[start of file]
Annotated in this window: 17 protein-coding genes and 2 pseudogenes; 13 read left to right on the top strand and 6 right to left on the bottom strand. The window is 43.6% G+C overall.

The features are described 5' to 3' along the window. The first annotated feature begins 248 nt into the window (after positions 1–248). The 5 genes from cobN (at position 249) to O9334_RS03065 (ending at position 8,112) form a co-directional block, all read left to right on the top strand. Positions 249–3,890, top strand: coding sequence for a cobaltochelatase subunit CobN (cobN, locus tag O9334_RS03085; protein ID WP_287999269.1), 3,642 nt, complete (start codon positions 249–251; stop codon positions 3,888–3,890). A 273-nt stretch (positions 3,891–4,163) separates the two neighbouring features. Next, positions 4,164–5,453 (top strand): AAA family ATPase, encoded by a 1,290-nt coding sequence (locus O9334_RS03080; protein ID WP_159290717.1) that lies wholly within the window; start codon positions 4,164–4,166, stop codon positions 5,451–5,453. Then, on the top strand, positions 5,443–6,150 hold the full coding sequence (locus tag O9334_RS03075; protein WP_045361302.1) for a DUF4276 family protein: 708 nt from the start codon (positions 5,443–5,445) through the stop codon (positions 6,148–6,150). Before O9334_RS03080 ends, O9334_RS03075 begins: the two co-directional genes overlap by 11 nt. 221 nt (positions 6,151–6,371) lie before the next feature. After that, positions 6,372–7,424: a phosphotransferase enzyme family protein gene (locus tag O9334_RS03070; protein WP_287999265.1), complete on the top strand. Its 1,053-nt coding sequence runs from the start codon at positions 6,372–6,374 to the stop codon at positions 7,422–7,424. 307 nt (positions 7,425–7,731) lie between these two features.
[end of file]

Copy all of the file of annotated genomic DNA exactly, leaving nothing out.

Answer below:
Annotated in this window: 17 protein-coding genes and 2 pseudogenes; 13 read left to right on the top strand and 6 right to left on the bottom strand. The window is 43.6% G+C overall.

The features are described 5' to 3' along the window. The first annotated feature begins 248 nt into the window (after positions 1–248). The 5 genes from cobN (at position 249) to O9334_RS03065 (ending at position 8,112) form a co-directional block, all read left to right on the top strand. Positions 249–3,890, top strand: coding sequence for a cobaltochelatase subunit CobN (cobN, locus tag O9334_RS03085; protein ID WP_287999269.1), 3,642 nt, complete (start codon positions 249–251; stop codon positions 3,888–3,890). A 273-nt stretch (positions 3,891–4,163) separates the two neighbouring features. Next, positions 4,164–5,453 (top strand): AAA family ATPase, encoded by a 1,290-nt coding sequence (locus O9334_RS03080; protein ID WP_159290717.1) that lies wholly within the window; start codon positions 4,164–4,166, stop codon positions 5,451–5,453. Then, on the top strand, positions 5,443–6,150 hold the full coding sequence (locus tag O9334_RS03075; protein WP_045361302.1) for a DUF4276 family protein: 708 nt from the start codon (positions 5,443–5,445) through the stop codon (positions 6,148–6,150). Before O9334_RS03080 ends, O9334_RS03075 begins: the two co-directional genes overlap by 11 nt. 221 nt (positions 6,151–6,371) lie before the next feature. After that, positions 6,372–7,424: a phosphotransferase enzyme family protein gene (locus tag O9334_RS03070; protein WP_287999265.1), complete on the top strand. Its 1,053-nt coding sequence runs from the start codon at positions 6,372–6,374 to the stop codon at positions 7,422–7,424. 307 nt (positions 7,425–7,731) lie between these two features.